Happy Lohri, and have a great New Year. As we celebrate Lohri today to bid adieu to the cold winter, we also take the occasion as a thanksgiving day to the Almighty for giving us good crops and prosperity.
Lohri is essentially a festival meant for propitiating the Sun God. At
this time, other festivals like Makar Sankrati, Pongal etc. are also celebrated. All these festivals seem to veer round Lord Sun who is central to all.
It is in this mythical sense that Lohri is celebrated in the North to let mankind live and thrive. The Sun is celestially believed to be a great giver to let human life go on smoothly. Hindu religion also has it that sun worship brings prosperity for all.
Lohri, being central to Punjab, seems to have acquired its name from 'Loh', a thick iron sheet (tawa) used for baking 'chapatis' for the community langar (meals). 'Loh' too signifies the supply of heat by which to bake and cook.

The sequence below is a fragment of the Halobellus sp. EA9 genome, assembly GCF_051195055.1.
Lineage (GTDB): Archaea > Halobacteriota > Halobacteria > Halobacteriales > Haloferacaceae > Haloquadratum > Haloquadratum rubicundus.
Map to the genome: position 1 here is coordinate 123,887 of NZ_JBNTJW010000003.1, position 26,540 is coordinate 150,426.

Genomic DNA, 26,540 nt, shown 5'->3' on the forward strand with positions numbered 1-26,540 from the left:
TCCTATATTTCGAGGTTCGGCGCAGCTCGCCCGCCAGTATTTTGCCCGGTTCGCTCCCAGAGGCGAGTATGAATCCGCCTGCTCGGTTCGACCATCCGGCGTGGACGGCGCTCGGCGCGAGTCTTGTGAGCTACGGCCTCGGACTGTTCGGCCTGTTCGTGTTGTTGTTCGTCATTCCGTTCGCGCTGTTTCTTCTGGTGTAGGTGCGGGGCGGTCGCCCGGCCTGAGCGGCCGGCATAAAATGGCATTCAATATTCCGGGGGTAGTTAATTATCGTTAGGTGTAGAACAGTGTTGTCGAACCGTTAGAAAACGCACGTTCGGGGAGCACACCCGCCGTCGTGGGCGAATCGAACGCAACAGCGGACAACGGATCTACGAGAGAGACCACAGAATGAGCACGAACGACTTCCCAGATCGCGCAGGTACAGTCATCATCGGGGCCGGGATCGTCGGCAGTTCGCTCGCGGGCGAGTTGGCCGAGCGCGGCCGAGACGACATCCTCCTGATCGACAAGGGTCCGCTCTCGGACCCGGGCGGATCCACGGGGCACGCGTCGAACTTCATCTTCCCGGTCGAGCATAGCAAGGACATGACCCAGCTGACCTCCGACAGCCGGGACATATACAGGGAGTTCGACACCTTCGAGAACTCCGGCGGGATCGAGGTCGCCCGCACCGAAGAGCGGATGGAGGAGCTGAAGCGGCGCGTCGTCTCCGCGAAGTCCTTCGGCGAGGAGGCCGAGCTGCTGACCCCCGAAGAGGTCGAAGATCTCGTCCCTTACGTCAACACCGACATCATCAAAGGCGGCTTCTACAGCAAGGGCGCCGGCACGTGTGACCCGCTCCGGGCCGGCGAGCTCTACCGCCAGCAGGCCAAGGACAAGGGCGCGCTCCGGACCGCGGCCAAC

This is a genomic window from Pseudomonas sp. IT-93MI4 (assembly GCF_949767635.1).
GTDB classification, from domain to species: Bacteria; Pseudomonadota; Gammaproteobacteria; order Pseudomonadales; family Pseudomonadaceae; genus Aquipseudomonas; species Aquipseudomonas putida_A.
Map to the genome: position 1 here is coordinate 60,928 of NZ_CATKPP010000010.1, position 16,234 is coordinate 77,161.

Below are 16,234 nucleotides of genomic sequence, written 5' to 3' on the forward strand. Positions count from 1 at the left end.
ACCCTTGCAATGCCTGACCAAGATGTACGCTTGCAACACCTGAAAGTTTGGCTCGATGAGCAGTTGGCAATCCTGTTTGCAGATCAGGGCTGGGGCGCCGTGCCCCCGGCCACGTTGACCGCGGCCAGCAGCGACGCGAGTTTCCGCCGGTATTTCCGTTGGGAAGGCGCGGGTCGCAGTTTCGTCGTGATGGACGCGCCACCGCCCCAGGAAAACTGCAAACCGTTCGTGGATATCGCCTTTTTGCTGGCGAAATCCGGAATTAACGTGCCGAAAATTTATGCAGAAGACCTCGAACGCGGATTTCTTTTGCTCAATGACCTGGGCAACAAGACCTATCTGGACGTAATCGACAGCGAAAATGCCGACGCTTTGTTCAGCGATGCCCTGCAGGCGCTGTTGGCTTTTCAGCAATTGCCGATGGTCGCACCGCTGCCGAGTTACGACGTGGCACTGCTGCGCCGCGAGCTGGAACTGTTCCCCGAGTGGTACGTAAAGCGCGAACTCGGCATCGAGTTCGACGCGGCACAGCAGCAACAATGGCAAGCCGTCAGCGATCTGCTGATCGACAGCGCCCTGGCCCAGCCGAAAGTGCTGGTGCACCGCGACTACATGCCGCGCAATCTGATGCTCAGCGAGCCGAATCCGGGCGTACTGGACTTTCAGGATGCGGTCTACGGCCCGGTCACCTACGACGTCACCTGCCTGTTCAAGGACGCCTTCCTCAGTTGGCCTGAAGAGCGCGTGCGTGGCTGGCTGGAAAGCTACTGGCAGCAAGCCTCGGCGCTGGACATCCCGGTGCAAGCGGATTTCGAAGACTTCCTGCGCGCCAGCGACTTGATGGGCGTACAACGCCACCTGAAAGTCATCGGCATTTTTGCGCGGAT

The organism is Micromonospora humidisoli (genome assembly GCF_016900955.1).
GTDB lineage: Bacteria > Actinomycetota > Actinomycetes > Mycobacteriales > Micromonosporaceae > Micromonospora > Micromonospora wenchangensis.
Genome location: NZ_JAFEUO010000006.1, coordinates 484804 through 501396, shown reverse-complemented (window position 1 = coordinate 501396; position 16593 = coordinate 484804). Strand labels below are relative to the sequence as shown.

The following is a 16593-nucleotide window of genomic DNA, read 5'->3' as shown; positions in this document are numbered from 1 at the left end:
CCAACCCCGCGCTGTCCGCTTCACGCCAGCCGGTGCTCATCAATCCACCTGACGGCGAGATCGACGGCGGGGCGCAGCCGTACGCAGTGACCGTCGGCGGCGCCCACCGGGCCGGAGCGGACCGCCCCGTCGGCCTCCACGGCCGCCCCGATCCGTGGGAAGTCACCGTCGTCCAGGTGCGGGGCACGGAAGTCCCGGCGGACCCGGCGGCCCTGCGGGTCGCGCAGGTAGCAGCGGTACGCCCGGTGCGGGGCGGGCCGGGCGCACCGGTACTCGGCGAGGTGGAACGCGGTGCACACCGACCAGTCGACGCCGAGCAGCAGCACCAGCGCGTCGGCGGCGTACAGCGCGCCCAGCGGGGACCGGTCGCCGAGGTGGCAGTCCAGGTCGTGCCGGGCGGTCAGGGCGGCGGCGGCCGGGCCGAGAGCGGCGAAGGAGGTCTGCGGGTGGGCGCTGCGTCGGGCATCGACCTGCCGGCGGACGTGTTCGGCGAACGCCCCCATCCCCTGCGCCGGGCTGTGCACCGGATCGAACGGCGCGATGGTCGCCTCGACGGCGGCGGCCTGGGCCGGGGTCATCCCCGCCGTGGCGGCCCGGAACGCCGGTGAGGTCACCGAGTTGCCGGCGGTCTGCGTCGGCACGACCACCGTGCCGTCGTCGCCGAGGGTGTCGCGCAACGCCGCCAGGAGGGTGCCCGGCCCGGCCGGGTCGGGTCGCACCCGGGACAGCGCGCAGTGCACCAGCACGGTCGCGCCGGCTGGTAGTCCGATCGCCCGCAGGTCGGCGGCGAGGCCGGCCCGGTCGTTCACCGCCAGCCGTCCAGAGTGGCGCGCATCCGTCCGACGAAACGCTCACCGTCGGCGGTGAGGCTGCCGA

Another mythical reference has it, because the rays of the Sun shower its benedictions, water is offered to the sun as a part of daily puja at the time of sunrise.
The significance of Lohri in Punjab has another legend. They say it comes at the 'sankranti' time when Punjab heralds the New Year.
Lohri bonfires are deemed as the replica of Sun itself. Seeing the Lohri revellers make it round the ring of fire presents a rare spectacle of religious significance. Maybe, it is a festival linked to the atmospheric physical changes.
We find people sitting round the bonfires, talking, laughing, exchanging pleasantries, praying for prosperity as they make offerings of various things into the simmering embers.
Thus goes on Loh providing food and fun to the people as a reward for their thankfulness and prayers. Legend has it that it is because of Lohri that the whole year would pass with peace and prosperity due to the grace of mother earth. Mother earth owes it to Lord Sun for a bumper production.
Thus, Lohri is essentially a festival of love, peace and prosperity.